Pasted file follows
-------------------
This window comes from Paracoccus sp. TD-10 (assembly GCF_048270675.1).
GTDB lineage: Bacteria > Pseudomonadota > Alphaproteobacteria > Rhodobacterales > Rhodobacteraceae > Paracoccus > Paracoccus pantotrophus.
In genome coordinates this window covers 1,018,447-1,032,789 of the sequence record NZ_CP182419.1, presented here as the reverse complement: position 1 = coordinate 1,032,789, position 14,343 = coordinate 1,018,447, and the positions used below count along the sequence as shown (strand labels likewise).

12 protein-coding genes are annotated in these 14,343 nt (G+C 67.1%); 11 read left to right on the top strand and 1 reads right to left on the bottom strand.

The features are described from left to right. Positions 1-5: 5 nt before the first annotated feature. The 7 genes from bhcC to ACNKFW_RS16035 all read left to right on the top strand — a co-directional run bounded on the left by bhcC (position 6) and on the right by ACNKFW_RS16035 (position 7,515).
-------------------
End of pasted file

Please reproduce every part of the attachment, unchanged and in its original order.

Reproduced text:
This window comes from Paracoccus sp. TD-10 (assembly GCF_048270675.1).
GTDB lineage: Bacteria > Pseudomonadota > Alphaproteobacteria > Rhodobacterales > Rhodobacteraceae > Paracoccus > Paracoccus pantotrophus.
In genome coordinates this window covers 1,018,447-1,032,789 of the sequence record NZ_CP182419.1, presented here as the reverse complement: position 1 = coordinate 1,032,789, position 14,343 = coordinate 1,018,447, and the positions used below count along the sequence as shown (strand labels likewise).

12 protein-coding genes are annotated in these 14,343 nt (G+C 67.1%); 11 read left to right on the top strand and 1 reads right to left on the bottom strand.

The features are described from left to right. Positions 1-5: 5 nt before the first annotated feature. The 7 genes from bhcC to ACNKFW_RS16035 all read left to right on the top strand — a co-directional run bounded on the left by bhcC (position 6) and on the right by ACNKFW_RS16035 (position 7,515).